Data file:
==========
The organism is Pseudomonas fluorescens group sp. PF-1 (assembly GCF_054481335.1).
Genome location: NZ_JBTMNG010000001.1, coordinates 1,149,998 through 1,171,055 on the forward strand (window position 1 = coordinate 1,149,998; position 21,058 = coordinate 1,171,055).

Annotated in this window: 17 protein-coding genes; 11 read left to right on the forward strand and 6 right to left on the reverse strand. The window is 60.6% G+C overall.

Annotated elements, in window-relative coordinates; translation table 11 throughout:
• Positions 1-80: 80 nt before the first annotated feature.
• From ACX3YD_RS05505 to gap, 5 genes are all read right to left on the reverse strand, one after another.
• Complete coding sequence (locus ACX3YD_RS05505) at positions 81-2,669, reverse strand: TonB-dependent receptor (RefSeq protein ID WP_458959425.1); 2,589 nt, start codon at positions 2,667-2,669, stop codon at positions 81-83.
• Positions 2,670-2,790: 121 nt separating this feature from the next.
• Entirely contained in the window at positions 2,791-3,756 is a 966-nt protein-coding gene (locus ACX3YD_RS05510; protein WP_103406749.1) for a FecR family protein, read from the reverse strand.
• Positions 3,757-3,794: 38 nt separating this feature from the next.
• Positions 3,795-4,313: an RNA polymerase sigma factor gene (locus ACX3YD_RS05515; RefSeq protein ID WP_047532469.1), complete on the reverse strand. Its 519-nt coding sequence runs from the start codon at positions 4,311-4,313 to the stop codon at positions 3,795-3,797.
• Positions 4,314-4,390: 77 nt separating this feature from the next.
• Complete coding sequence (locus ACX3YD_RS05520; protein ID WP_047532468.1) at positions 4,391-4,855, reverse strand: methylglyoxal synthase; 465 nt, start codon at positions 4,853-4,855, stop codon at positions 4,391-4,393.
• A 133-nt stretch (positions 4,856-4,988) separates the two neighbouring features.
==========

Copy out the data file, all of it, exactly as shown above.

The organism is Pseudomonas fluorescens group sp. PF-1 (assembly GCF_054481335.1).
Genome location: NZ_JBTMNG010000001.1, coordinates 1,149,998 through 1,171,055 on the forward strand (window position 1 = coordinate 1,149,998; position 21,058 = coordinate 1,171,055).

Annotated in this window: 17 protein-coding genes; 11 read left to right on the forward strand and 6 right to left on the reverse strand. The window is 60.6% G+C overall.

Annotated elements, in window-relative coordinates; translation table 11 throughout:
• Positions 1-80: 80 nt before the first annotated feature.
• From ACX3YD_RS05505 to gap, 5 genes are all read right to left on the reverse strand, one after another.
• Complete coding sequence (locus ACX3YD_RS05505) at positions 81-2,669, reverse strand: TonB-dependent receptor (RefSeq protein ID WP_458959425.1); 2,589 nt, start codon at positions 2,667-2,669, stop codon at positions 81-83.
• Positions 2,670-2,790: 121 nt separating this feature from the next.
• Entirely contained in the window at positions 2,791-3,756 is a 966-nt protein-coding gene (locus ACX3YD_RS05510; protein WP_103406749.1) for a FecR family protein, read from the reverse strand.
• Positions 3,757-3,794: 38 nt separating this feature from the next.
• Positions 3,795-4,313: an RNA polymerase sigma factor gene (locus ACX3YD_RS05515; RefSeq protein ID WP_047532469.1), complete on the reverse strand. Its 519-nt coding sequence runs from the start codon at positions 4,311-4,313 to the stop codon at positions 3,795-3,797.
• Positions 4,314-4,390: 77 nt separating this feature from the next.
• Complete coding sequence (locus ACX3YD_RS05520; protein ID WP_047532468.1) at positions 4,391-4,855, reverse strand: methylglyoxal synthase; 465 nt, start codon at positions 4,853-4,855, stop codon at positions 4,391-4,393.
• A 133-nt stretch (positions 4,856-4,988) separates the two neighbouring features.